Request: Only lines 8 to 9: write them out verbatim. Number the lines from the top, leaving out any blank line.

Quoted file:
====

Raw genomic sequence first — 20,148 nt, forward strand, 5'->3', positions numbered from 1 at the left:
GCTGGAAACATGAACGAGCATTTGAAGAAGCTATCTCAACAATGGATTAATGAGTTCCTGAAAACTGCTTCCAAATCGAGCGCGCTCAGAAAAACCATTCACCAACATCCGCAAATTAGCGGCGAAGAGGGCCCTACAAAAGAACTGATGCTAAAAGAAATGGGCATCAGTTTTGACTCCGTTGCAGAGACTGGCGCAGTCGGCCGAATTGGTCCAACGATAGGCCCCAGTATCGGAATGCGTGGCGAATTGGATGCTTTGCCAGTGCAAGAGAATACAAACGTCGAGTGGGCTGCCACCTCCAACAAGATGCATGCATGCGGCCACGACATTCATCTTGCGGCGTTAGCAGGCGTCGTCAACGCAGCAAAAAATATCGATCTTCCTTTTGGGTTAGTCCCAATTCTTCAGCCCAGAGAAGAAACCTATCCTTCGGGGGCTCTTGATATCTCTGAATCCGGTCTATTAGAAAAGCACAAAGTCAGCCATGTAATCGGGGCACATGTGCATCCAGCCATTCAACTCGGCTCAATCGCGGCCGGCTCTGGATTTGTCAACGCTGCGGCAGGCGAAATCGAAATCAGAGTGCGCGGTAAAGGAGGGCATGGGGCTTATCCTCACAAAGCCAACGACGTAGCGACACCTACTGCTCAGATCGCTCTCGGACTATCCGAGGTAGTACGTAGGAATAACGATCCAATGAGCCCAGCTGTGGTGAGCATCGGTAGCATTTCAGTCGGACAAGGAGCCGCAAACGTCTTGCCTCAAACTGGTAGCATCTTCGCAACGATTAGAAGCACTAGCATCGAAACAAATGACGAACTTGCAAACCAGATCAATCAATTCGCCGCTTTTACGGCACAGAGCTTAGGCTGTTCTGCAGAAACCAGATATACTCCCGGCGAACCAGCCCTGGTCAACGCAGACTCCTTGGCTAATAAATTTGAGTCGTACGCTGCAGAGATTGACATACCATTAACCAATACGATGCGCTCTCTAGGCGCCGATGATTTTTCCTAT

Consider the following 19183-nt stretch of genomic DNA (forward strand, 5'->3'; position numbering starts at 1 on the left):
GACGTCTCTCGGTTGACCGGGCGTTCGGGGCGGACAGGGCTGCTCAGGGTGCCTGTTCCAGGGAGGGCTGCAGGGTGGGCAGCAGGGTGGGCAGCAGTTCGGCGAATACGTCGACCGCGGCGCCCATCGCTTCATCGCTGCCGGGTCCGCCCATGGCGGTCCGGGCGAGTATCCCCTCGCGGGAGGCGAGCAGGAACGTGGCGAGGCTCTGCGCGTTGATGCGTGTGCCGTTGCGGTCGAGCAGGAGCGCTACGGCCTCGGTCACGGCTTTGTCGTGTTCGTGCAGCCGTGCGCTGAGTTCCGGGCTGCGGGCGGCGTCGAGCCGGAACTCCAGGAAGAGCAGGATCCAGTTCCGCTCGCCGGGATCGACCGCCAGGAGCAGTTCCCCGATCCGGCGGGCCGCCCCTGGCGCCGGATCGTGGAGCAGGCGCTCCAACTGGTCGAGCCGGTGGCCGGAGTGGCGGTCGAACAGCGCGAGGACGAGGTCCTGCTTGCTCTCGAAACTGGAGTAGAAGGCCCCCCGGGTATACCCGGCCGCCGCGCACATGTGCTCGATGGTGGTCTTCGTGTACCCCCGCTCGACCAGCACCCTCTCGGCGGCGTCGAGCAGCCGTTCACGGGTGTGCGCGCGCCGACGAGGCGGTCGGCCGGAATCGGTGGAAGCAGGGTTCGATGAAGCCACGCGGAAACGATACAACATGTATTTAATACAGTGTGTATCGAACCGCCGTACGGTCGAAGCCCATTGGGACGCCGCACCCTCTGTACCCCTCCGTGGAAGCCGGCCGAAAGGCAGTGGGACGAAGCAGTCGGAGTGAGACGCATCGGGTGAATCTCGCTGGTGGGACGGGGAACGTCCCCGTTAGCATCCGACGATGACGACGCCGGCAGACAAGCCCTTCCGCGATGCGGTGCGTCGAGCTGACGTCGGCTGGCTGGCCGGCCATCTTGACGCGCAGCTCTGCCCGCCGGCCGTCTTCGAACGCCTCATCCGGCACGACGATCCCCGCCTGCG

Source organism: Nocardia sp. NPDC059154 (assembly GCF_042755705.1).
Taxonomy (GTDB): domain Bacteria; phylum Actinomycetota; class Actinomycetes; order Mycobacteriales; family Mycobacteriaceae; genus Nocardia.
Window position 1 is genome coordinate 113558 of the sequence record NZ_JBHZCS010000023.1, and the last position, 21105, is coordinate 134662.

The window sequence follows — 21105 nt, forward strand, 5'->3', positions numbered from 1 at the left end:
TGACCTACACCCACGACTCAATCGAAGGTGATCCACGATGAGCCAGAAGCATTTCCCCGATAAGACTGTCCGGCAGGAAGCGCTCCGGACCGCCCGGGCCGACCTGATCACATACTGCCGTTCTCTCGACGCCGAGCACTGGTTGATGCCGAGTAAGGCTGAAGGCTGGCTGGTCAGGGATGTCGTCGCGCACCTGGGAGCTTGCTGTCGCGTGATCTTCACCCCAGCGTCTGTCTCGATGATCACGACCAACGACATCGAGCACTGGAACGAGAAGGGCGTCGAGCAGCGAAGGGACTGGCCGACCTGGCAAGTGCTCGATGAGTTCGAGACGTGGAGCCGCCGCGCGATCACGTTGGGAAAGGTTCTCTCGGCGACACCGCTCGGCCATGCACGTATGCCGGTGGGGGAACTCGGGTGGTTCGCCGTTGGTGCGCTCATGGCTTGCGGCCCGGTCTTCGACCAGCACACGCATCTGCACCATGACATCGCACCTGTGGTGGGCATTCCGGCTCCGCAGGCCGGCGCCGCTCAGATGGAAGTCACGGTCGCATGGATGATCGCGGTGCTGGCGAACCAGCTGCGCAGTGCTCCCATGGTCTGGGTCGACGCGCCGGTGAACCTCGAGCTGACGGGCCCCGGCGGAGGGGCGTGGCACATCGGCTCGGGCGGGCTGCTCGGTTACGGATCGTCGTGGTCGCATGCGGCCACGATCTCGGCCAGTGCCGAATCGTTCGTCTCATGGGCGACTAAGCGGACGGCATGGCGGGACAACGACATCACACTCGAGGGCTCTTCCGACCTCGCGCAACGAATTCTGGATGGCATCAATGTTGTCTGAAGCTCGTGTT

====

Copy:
The window sequence follows — 21105 nt, forward strand, 5'->3', positions numbered from 1 at the left end:
TGACCTACACCCACGACTCAATCGAAGGTGATCCACGATGAGCCAGAAGCATTTCCCCGATAAGACTGTCCGGCAGGAAGCGCTCCGGACCGCCCGGGCCGACCTGATCACATACTGCCGTTCTCTCGACGCCGAGCACTGGTTGATGCCGAGTAAGGCTGAAGGCTGGCTGGTCAGGGATGTCGTCGCGCACCTGGGAGCTTGCTGTCGCGTGATCTTCACCCCAGCGTCTGTCTCGATGATCACGACCAACGACATCGAGCACTGGAACGAGAAGGGCGTCGAGCAGCGAAGGGACTGGCCGACCTGGCAAGTGCTCGATGAGTTCGAGACGTGGAGCCGCCGCGCGATCACGTTGGGAAAGGTTCTCTCGGCGACACCGCTCGGCCATGCACGTATGCCGGTGGGGGAACTCGGGTGGTTCGCCGTTGGTGCGCTCATGGCTTGCGGCCCGGTCTTCGACCAGCACACGCATCTGCACCATGACATCGCACCTGTGGTGGGCATTCCGGCTCCGCAGGCCGGCGCCGCTCAGATGGAAGTCACGGTCGCATGGATGATCGCGGTGCTGGCGAACCAGCTGCGCAGTGCTCCCATGGTCTGGGTCGACGCGCCGGTGAACCTCGAGCTGACGGGCCCCGGCGGAGGGGCGTGGCACATCGGCTCGGGCGGGCTGCTCGGTTACGGATCGTCGTGGTCGCATGCGGCCACGATCTCGGCCAGTGCCGAATCGTTCGTCTCATGGGCGACTAAGCGGACGGCATGGCGGGACAACGACATCACACTCGAGGGCTCTTCCGACCTCGCGCAACGAATTCTGGATGGCATCAATGTTGTCTGAAGCTCGTGTT